AP Exclusive: Woman discusses alleged assault by deputy

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Posted: Jul 20, 2016 5:52 PM
AP Exclusive: Woman discusses alleged assault by deputy

ORANGEBURG, S.C. (AP) — For more than a month, a South Carolina woman has struggled with the burden of worrying if anyone would believe her harrowing allegation: a law officer forced her to perform a sex act, saying that he'd arrest her boyfriend if she refused.

On Wednesday, the woman's attorney says she got at least some relief, as state police arrested the now former deputy on a felony charge of misconduct in office, which carries up to 10 years in prison in the event of a conviction.

The Associated Press recently sat down with the woman and her boyfriend, who live in a single-wide mobile home in rural Orangeburg County, not far from Interstate 95 about midway between South Carolina's capital city and the coast.

The AP isn't identifying the couple due to the allegations of sexual abuse. But, in an exclusive interview, they described their chilling experience, saying they hoped to shed light on an abuse of power scenario they wouldn't wish on anyone.

Early the morning of June 12, the woman's boyfriend called authorities after a fight over a social media posting got heated. Two sheriff's deputies responded, according to an incident report, separating the couple and getting statements from each one, as is standard practice.

A sworn deputy was outside with the boyfriend. A deputy who hadn't yet completed the state's criminal justice academy training course — a trainee officer since identified as Dereck Johnson — was inside with the woman.

Once they were alone, the woman says, Johnson gave her the ultimatum: unless she performed oral sex on him, he would take her boyfriend to jail.

"I started crying," she recalled, fighting back tears as she recalls the memory. "I kept begging him, 'No, no.' He said, 'If you don't do it, you're going to jail, too.'"

For the next four minutes, with her 16-year-old daughter sleeping in a bedroom nearby, the woman says Johnson said nothing as he forced her into oral sex. When it was over, she says, he left her in the house and walked up to her boyfriend, smiling.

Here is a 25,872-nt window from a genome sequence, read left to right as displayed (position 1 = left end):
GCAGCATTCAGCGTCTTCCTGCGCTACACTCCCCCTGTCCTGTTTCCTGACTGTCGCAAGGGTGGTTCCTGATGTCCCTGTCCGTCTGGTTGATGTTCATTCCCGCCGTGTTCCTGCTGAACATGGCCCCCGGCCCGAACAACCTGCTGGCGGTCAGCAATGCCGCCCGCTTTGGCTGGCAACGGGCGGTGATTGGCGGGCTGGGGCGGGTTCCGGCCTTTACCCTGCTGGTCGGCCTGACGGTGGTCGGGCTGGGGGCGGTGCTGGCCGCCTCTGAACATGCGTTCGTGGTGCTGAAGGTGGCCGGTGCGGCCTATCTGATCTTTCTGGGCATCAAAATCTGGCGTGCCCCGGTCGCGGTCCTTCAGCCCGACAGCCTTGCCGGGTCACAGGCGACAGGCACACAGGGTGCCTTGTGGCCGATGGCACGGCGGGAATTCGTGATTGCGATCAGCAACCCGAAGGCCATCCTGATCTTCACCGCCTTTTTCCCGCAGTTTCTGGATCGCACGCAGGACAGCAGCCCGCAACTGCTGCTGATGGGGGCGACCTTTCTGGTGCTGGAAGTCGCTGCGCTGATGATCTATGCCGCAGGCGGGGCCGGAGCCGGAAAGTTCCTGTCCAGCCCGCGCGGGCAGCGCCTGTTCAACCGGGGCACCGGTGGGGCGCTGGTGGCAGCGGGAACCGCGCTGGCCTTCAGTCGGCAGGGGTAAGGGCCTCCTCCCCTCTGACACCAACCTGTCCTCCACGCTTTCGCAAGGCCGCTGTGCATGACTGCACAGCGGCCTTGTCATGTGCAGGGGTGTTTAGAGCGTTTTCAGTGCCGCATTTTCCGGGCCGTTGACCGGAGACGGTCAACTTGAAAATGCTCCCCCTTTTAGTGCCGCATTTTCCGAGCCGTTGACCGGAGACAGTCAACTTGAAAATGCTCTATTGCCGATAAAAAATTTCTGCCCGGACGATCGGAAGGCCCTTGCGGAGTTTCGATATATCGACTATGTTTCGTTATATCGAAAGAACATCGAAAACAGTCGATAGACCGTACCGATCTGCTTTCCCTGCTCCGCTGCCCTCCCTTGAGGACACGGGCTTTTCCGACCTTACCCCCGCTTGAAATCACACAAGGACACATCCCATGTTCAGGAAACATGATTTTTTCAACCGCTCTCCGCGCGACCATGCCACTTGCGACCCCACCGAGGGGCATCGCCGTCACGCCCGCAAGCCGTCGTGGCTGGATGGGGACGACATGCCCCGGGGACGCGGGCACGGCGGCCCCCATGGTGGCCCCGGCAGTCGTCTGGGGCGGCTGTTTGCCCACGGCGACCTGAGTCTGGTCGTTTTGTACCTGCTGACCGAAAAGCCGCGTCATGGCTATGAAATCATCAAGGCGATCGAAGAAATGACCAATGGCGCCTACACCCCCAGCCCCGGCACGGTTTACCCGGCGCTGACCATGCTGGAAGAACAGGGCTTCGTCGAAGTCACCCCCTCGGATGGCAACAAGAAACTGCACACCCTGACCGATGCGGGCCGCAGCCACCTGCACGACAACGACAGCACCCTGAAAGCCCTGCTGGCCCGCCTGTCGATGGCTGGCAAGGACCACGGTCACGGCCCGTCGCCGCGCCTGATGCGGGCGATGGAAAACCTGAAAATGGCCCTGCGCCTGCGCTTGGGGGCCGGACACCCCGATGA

"He looked me in the eye and shook my hand," the boyfriend recalled. "Who does that?"

The officers left, and the woman was inconsolable. After being filled in, her boyfriend persuaded her to call the authorities again, and a third officer came to take her statement. Seeing the uniformed deputy arrive, they said, was difficult, given what they'd just been through.

In sexual assault cases, it's standard for law enforcement to suggest alleged victims seek immediate medical care, so any evidence can be collected and health concerns addressed. Not only did that not happen, says state Rep. Justin Bamberg, the couple's attorney, but no victim advocate called to offer the woman counseling options.

"If it wasn't an officer, I believe that things would have been handled differently," Bamberg said. "She was not treated as the victim that she was."

"What this is about is the powerful taking advantage of the powerless," Bamberg said. "You've got a badge, a set of handcuffs ... You are extremely powerful. Who do you call for help when the police are the ones that terrorize you?"

A day after the alleged assault, Sheriff Leroy Ravenell fired Johnson and referred the case to state police, who investigated for more than a month. In an affidavit released Wednesday, the State Law Enforcement Division said Johnson "received oral sex from the female victim" and had "provided a sworn statement with the above details."

During a bond hearing, a judge set a September trial date and said Johnson, who appeared in court without a lawyer, could be released from jail on $10,000 bond.

There was no answer Wednesday at Johnson's home. In court, aside from saying he wasn't a flight risk, Johnson said little during his bond hearing.

According to Bamberg, Johnson was a sworn deputy at the time who hadn't been through training with the South Carolina Criminal Justice Academy. For the attorney and his clients, the question remains: How did an untrained officer come to be in such a situation?

In South Carolina, all law officers must go through a 12-week course at the academy, but they have a year from their hire date to complete it, according to academy spokeswoman Florence McCants. While the academy doesn't recommend officers do field work without property training, it's up to each agency as to what they allow untrained officers to do.

Officials with Orangeburg County were unable to provide AP with details on their protocols for trainee officers in the field or say if any mistakes were made the day of the alleged assault. In a statement, Ravenell said he supported the investigation and charges brought by state police.

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Kinnard can be reached at http://twitter.com/MegKinnardAP . Read more of her work at http://bigstory.ap.org/content/meg-kinnard/